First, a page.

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Aimless Love

This new collection will cause Billy Collins fans to fall in love all over again.


Aimless Love,
by Billy Collins,
Random House,
288 pages

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Billy Collins has become hugely popular in part because he changed the way readers perceive poetry. Now, with Aimless Love: New and Selected Poems, he is once again changing the way people experience his work, and both new and old fans will be delighted.

Collins has always been masterful at breaking down barriers for readers and employing an everyman’s voice that sounds familiar, perceptive, and prescient. He knows how to write layered, subtly witty poems that anyone can understand and appreciate – even those who don’t normally like poetry.

Those strengths are evident here, where both writer and reader benefit from the careful selection of poems from Collins’s last four books, spanning 2002 to 2011. The strongest poems seem stronger, and every poem feels necessary. The old really does seem new.

The collection opens with the poem “Reader,” where Collins addresses those who might peruse the book – from skimmers to English majors and perfect strangers – as he continues “rushing to the window” or “picking up the phone/ to imagine your unimaginable number.” That familiarity gives one permission and an invitation to enter the poems that follow.  

From there, Collins makes a seamless shift to “The Country,” from the section "Nine Horses," which begins, “I wondered about you.” The continued familiarity forms a bridge that helps new readers delve into the work and explore the subjects and perspective that begin here and run throughout the collection. Experienced readers will also appreciate that shift, the first of many times when poems seem to speak to one another, which heightens their richness and resonance.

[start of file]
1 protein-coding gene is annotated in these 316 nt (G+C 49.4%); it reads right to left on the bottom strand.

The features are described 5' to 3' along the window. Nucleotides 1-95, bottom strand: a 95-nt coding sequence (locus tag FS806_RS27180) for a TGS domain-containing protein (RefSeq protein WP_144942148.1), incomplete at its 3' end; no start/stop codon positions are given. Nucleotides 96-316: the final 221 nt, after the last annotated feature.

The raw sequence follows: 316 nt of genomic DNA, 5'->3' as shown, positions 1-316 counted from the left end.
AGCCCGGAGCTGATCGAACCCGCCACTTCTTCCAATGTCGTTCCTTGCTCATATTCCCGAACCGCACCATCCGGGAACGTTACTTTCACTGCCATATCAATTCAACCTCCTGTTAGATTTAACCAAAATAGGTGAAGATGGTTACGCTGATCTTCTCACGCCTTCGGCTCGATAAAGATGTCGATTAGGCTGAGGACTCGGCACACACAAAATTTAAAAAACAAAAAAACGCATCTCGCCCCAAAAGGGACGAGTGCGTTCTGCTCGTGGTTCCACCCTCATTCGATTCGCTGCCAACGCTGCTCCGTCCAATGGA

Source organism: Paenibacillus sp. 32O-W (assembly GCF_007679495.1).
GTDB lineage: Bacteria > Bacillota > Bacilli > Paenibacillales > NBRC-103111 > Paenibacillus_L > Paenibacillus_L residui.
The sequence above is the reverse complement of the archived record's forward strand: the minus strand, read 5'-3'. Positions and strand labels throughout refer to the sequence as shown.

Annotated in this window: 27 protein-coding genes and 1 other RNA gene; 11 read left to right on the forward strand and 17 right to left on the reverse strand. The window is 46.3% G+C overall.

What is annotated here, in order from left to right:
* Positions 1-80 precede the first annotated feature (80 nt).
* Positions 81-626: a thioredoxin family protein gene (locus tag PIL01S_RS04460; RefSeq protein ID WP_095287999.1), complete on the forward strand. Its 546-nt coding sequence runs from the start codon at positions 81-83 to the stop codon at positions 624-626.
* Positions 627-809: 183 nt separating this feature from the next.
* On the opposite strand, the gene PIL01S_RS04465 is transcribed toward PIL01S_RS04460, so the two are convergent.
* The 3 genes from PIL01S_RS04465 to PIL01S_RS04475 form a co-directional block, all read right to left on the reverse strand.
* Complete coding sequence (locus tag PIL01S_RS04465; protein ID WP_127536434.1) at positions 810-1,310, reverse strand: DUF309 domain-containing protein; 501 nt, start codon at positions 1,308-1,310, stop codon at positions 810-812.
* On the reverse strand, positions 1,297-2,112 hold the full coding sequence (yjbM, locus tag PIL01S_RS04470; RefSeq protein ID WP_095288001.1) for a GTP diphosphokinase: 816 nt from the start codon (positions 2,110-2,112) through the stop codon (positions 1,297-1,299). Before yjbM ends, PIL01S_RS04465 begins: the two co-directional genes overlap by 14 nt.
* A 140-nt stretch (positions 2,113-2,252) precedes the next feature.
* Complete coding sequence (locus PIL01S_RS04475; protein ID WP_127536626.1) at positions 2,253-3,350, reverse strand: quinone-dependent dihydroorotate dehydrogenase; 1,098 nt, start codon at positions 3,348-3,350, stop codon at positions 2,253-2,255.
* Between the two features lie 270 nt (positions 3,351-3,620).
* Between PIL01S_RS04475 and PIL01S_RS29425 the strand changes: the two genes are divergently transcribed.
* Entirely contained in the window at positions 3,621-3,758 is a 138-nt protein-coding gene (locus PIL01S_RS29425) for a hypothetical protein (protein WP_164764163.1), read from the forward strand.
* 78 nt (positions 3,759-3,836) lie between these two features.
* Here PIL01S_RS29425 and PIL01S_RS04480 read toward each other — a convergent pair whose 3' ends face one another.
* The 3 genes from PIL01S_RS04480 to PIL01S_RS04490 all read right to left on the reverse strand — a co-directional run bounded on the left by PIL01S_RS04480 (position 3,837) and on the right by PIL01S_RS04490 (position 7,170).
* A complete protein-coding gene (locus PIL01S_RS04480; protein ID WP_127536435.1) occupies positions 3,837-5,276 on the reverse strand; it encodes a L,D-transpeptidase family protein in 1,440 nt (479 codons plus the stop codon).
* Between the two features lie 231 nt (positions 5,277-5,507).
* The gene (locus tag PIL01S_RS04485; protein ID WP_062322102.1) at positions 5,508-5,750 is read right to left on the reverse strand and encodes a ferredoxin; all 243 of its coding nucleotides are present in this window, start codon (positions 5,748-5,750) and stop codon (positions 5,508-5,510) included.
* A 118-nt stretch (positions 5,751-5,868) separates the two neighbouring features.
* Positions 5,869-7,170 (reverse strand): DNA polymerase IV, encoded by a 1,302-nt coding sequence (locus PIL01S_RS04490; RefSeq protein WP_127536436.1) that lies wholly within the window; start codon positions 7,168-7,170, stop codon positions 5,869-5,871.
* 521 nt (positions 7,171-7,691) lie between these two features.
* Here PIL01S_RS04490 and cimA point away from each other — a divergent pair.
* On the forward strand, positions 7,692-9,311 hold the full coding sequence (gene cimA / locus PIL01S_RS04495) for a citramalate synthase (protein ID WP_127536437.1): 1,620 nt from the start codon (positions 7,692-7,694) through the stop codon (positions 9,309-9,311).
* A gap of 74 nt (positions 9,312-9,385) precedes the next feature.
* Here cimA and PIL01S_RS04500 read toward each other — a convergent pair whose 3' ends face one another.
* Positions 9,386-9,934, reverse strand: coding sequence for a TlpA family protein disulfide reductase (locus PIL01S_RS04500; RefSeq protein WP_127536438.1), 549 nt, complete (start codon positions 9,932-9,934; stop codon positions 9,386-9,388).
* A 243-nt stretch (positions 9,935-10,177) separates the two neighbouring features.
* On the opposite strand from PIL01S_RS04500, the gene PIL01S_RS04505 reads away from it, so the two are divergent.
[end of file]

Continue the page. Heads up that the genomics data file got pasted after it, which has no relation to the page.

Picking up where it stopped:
A few pages later, the title poem demonstrates another reason why Collins has earned almost rock-star status, enabling him to fill large auditoriums. The poem begins with a bemusing comment that articulates the joy many people feel about the mundane pleasures of life: “This morning as I walked along the lakeshore,/ I fell in love with a wren/ and later in the day with a mouse/ the cat had dropped under the dining room table.”

As the poem progresses, Collins moves from observation to association: “This is the best kind of love, I thought,/ without recompense, without gifts/ or unkind words, without suspicion,/ or silence on the telephone.”


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